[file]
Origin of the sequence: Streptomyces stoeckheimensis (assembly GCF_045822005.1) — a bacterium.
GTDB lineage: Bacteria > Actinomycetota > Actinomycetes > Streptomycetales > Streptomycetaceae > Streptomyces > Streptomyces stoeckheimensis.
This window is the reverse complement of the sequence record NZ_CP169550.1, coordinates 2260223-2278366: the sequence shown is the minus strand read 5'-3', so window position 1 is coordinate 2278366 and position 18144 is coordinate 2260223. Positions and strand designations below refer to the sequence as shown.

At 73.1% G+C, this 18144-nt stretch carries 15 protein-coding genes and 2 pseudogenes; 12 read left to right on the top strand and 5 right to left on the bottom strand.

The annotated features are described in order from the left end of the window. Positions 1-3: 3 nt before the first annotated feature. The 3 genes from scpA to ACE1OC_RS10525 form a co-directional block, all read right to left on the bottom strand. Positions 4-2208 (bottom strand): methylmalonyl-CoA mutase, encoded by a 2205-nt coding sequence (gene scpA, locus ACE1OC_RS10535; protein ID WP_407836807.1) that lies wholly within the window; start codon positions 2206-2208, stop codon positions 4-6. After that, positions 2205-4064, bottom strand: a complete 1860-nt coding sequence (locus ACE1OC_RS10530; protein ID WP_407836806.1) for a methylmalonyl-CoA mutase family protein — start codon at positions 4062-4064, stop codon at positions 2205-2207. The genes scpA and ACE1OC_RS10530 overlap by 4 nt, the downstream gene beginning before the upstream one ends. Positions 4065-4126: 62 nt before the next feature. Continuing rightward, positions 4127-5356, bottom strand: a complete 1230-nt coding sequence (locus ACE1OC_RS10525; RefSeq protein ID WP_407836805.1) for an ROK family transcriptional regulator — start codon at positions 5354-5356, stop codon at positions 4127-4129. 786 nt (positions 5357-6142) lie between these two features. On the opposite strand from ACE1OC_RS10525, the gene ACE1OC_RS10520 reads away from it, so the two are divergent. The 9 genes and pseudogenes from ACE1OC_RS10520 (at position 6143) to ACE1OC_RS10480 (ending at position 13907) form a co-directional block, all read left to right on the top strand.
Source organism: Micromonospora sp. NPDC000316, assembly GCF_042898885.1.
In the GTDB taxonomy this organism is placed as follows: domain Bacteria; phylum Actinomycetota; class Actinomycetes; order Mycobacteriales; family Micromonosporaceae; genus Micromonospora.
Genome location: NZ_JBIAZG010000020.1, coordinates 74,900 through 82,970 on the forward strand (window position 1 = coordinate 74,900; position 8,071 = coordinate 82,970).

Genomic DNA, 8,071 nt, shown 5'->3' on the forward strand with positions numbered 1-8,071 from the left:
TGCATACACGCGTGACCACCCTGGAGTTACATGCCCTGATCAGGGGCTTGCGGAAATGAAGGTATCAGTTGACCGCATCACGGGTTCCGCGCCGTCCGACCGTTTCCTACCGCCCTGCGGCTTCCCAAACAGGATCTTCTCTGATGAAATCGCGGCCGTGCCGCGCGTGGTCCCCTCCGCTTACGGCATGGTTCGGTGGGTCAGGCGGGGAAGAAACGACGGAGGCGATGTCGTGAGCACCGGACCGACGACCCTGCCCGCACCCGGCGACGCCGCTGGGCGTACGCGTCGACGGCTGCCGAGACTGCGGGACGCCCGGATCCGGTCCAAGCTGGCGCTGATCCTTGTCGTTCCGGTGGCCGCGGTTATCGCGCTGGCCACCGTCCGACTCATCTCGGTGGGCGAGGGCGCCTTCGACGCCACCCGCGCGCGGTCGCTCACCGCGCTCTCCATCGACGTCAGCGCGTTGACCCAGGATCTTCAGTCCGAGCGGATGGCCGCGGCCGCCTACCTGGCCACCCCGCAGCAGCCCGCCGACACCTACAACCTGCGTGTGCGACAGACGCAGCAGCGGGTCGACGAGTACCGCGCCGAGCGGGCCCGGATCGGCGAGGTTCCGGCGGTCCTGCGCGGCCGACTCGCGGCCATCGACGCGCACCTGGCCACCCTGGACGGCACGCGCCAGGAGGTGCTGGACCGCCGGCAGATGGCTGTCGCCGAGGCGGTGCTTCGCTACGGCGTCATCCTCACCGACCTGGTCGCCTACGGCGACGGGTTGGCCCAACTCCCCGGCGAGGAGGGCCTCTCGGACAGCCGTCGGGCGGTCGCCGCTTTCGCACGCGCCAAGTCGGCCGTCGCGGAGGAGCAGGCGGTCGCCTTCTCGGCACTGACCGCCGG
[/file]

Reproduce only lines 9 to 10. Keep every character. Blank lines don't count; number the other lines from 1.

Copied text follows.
Genomic DNA, 8,071 nt, shown 5'->3' on the forward strand with positions numbered 1-8,071 from the left:
TGCATACACGCGTGACCACCCTGGAGTTACATGCCCTGATCAGGGGCTTGCGGAAATGAAGGTATCAGTTGACCGCATCACGGGTTCCGCGCCGTCCGACCGTTTCCTACCGCCCTGCGGCTTCCCAAACAGGATCTTCTCTGATGAAATCGCGGCCGTGCCGCGCGTGGTCCCCTCCGCTTACGGCATGGTTCGGTGGGTCAGGCGGGGAAGAAACGACGGAGGCGATGTCGTGAGCACCGGACCGACGACCCTGCCCGCACCCGGCGACGCCGCTGGGCGTACGCGTCGACGGCTGCCGAGACTGCGGGACGCCCGGATCCGGTCCAAGCTGGCGCTGATCCTTGTCGTTCCGGTGGCCGCGGTTATCGCGCTGGCCACCGTCCGACTCATCTCGGTGGGCGAGGGCGCCTTCGACGCCACCCGCGCGCGGTCGCTCACCGCGCTCTCCATCGACGTCAGCGCGTTGACCCAGGATCTTCAGTCCGAGCGGATGGCCGCGGCCGCCTACCTGGCCACCCCGCAGCAGCCCGCCGACACCTACAACCTGCGTGTGCGACAGACGCAGCAGCGGGTCGACGAGTACCGCGCCGAGCGGGCCCGGATCGGCGAGGTTCCGGCGGTCCTGCGCGGCCGACTCGCGGCCATCGACGCGCACCTGGCCACCCTGGACGGCACGCGCCAGGAGGTGCTGGACCGCCGGCAGATGGCTGTCGCCGAGGCGGTGCTTCGCTACGGCGTCATCCTCACCGACCTGGTCGCCTACGGCGACGGGTTGGCCCAACTCCCCGGCGAGGAGGGCCTCTCGGACAGCCGTCGGGCGGTCGCCGCTTTCGCACGCGCCAAGTCGGCCGTCGCGGAGGAGCAGGCGGTCGCCTTCTCGGCACTGACCGCCGG